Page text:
My social anxiety perks up at literary parties more so than at any other kind of event. I can make a fool of myself in front of indie rockers or movie stars and I’ll be embarrassed, but it’s not going to haunt my dreams. However, the thought of mispronouncing a word in front of a powerful literary agent or standing slackjawed while everyone else chuckles at an erudite joke is enough to send me to a padded cell.
Needless to say, I was sweating bullets before the Mobys, an awards show dedicated to nothing more than book trailers. What can be said about book trailers that hasn’t already been said? Indeed, has anything ever been said about book trailers? I went to powerHouse Arena and jammed in amongst a crowd of book people and their assorted hangers-on to find out.
The first person I approached was Tao Lin, Richard Yates author and the bard of Bushwick, standing casually before me in a black nylon zip-up. My anxiety showed prominently.
"Do you mind if I ask you about book trailers?" I asked Lin.
Standing less than a foot away from me with his jet black hair jutting in my direction, Linn stared directly into my eyes with both brows raised for about 40 seconds of silence before saying, "No."
"No I can’t ask you about book trailers, or no you don’t mind?" After another long pause, he gave me the go ahead.
"I made one for Shoplifting From American Apparel that was just me doing something weird for like five seconds and then it showed a blurb. I guess it helps. I think that the best ones are just the ones that are funny." I walked away feeling it had been a positive interaction.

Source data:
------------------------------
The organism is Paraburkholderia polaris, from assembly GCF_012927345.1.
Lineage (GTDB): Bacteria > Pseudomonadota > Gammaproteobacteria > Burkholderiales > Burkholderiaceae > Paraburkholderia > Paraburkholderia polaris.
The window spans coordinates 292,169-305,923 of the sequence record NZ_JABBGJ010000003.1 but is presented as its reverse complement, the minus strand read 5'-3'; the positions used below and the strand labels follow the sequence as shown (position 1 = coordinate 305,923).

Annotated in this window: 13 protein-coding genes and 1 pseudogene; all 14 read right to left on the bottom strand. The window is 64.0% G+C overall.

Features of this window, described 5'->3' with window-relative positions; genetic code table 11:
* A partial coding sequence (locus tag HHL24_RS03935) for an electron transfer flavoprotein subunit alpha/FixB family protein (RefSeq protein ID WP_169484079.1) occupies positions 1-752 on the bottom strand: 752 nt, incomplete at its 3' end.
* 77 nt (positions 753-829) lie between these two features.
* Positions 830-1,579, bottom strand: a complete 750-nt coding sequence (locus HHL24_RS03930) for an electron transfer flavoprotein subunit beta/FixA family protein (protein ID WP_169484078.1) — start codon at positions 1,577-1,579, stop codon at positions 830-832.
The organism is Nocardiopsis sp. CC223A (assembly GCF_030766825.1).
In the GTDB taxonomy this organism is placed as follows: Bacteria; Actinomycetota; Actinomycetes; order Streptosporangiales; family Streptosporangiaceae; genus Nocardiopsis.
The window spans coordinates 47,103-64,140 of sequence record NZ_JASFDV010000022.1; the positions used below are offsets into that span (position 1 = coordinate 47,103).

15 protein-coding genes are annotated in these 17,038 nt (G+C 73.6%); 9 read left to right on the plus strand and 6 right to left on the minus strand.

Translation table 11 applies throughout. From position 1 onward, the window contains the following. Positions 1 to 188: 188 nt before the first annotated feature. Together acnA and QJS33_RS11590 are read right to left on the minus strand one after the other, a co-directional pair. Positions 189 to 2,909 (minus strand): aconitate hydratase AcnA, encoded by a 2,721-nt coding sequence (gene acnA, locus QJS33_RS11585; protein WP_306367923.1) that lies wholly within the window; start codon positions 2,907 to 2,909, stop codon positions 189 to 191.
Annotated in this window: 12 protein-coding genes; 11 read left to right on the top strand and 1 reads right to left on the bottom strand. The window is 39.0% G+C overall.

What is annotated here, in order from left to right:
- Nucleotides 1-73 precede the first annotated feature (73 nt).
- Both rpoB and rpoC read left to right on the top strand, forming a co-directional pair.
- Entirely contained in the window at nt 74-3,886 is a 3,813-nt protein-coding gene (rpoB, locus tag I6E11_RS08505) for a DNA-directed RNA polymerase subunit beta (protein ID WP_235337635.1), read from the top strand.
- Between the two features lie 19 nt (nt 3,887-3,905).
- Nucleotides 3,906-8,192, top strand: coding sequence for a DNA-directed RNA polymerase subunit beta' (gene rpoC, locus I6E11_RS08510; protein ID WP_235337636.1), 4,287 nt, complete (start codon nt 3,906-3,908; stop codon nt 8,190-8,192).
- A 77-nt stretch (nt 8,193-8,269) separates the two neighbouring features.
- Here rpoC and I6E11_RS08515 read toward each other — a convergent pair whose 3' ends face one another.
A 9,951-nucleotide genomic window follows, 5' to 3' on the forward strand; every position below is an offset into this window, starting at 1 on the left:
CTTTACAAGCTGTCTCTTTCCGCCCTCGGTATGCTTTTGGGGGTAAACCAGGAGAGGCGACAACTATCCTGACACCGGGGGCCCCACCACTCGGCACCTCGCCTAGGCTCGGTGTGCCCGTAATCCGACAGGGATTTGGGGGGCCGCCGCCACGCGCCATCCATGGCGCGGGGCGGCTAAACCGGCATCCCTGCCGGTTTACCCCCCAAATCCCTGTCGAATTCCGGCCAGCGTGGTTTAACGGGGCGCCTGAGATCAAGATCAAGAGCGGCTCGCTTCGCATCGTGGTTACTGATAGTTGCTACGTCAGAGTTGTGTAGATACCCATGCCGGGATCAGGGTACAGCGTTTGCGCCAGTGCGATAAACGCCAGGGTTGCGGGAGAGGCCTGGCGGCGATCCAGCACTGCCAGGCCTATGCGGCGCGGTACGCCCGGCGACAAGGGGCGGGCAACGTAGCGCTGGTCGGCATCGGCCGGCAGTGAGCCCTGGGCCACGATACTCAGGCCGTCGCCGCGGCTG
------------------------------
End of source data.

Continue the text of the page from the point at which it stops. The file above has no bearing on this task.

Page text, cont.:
Soon enough, everyone grabbed one more beer pumped directly from some keg-like apparatus and took his seat and the ceremony began. Standing in front of a large screen, Melville House publisher and Moby Awards founder Dennis Johnson presented a slew of awards representing the good, bad and ugly of this year’s book trailers, regaling the winners with a small gold statue of a whale.
In a highlight of the evening, the trailer for Gary Shteyngart’s Super Sad True Love Story featured Shteyngart’s editor admitting that the much-celebrated author was in fact illiterate. Shteyngart accepted the award—dubbed the "We’re Giving You This Award Because Otherwise You’d Win Too Many Awards"—and exclaimed, "Today is a special day for illiterate authors, from Snooki to Nicole Richie. The future of publishing lies in illiteracy."
And while James Franco’s cameo in Shteyngart’s trailer won him the "Best Cameo" award, Jonathan Franzen’s appearance in the book trailer for his Freedom, in which he rails against the very notion of the book trailer, won the Moby for "Worst Performance By An Author." Other awards included "Most Monkey Sex," which was won by Vanessa Woods’ Bonobo Handshake, and "What Are We Doing To Our Children" snagged by Lane Smith’s It’s a Book. "Best Big House," it seemed, was the evening’s most coveted prize—the Best Picture of the Mobys— and it was won by the trailer for Mary Roach’s Packing For Mars.
"It’s like any other art form," Johnson told me, "98 percent of it is dreck, but you slog through it to get to the 2 percent that’s magic."
When the ceremony wrapped up, people hung out inside the space drinking and schmoozing, but I was left confused about book trailers—from what I could tell, they were neither fish nor fowl.
Heading toward the train, I ran into writer Catherine Lacey, whose olive skin and high-beam eyes made me decide I needed another quote.
"I realized that book trailers are really just a good way to make fun of books without making fun of them directly," she said. "Like, I heard that Capitol is a really good book, but the trailer is heinous."
I thanked her and headed home, unscathed.